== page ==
Interestingly, the University of Cambridge study found that the POMC gene mutation is significantly more common in Labrador Retrievers who are selected to become assistance dogs.
An astonishing 76% of service dogs tested were found to be affected.
It’s possible that carrying this gene mutation may make these dogs more trainable and therefore more capable of working in service roles.
Why Are Labradors Always Hungry – Other Causes
Since the POMC gene mutation doesn’t affect all Labradors, there could be other reasons for your dog’s fixation with food.
Unfortunately, an underlying medical problem is another reason why Labs always feel hungry. If your dog has suddenly developed an increased appetite, then a visit to the vet is definitely in order.
They will perform a full examination and possibly do diagnostic testing to determine if there’s a medical cause.
Cushing’s disease, or hyperadrenocorticism, is a condition in which a dog’s adrenal glands secrete too much of the steroid hormone cortisol.
Hunger is a side effect, and affected dog’s often experience weight gain, as well as excessive thirst and urination.
Canine diabetes can also make a dog feel hungry all the time. This metabolic disorder means the glucose-insulin connection isn’t working properly.
Your dog’s diet could also be the source of their excessive eating problem.
If they’re not getting enough protein or an imbalance of other nutrients, this could explain why your Labrador is always hungry.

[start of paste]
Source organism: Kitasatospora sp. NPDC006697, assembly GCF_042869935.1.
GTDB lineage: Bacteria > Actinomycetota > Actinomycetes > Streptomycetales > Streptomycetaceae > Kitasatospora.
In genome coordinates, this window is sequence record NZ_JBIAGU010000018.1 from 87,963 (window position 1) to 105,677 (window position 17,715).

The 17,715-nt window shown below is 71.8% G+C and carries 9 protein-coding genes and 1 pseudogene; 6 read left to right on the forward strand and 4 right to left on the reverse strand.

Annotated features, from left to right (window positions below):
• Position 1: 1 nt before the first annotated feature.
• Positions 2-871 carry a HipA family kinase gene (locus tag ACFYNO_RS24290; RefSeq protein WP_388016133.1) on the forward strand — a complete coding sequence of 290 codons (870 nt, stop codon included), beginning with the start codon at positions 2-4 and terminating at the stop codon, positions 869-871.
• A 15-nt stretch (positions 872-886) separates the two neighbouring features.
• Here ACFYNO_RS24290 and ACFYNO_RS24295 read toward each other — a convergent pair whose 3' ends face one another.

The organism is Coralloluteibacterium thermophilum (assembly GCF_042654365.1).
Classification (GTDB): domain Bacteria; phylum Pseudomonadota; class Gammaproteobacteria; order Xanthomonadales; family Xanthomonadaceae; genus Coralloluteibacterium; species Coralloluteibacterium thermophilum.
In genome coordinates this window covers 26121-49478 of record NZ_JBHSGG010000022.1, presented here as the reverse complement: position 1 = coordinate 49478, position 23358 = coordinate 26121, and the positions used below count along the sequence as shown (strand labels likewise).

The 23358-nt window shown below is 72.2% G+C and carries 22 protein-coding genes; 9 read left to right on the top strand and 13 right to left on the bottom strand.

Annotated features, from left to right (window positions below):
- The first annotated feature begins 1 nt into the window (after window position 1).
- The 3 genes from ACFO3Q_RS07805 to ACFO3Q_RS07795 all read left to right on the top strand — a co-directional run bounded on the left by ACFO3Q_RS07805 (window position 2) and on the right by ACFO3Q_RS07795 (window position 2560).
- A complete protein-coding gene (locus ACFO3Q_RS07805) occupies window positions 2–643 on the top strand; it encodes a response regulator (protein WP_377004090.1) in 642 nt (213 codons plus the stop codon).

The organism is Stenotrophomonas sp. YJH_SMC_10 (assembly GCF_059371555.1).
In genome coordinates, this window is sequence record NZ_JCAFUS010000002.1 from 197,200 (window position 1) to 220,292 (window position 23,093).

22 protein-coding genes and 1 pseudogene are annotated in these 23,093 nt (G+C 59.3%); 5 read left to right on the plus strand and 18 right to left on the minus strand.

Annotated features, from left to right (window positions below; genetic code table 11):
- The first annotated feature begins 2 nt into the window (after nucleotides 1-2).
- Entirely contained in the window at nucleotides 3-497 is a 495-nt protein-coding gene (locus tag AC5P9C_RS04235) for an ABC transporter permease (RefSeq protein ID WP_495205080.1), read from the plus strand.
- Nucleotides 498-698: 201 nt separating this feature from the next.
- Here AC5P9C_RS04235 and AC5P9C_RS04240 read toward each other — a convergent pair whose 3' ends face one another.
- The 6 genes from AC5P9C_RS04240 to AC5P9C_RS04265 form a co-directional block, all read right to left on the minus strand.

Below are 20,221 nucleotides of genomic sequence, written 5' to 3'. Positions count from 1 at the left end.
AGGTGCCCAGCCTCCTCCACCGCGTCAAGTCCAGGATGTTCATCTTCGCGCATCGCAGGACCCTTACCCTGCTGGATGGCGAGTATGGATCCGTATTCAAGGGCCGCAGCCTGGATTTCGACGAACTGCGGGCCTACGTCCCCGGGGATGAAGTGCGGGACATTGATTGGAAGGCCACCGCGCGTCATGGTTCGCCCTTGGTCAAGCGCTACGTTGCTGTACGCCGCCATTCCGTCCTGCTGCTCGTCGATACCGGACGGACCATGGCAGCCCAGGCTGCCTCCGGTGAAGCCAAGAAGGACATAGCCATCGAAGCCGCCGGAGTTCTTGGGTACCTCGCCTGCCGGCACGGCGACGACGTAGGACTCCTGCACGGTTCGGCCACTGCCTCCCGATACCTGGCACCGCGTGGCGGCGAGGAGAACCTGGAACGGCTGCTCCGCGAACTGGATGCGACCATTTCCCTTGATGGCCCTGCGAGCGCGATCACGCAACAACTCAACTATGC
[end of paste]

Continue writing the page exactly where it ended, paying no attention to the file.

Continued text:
Talk to your veterinarian about which dog foods would best meet your Lab’s nutritional needs.
How to Control Your Labrador’s Appetite
It’s possible that your Lab doesn’t possess the POMC gene mutation or have any health problems, but is simply eating too many calories.
If this is the problem there are some ways to fix it.
Between meal snacks should be the first thing you remove or change. This includes those used for training purposes
Commercial snacks pack a lot of calories, often without any nutritional value.
Consider vegetables, fruit, and other healthier alternatives.
Table scraps should also be eliminated from an overweight Lab’s diet.
Knowing how much food to give your Labrador is not always as easy as reading the label. Although this should give you some guidelines.
How much food a Lab needs will differ from dog to dog and brand to brand.
After cutting back treats and table scraps you might not notice a difference in your dog’s weight. If so, you may need to reduce the amount of food he gets at mealtimes.
Start by giving him a third less food than normal.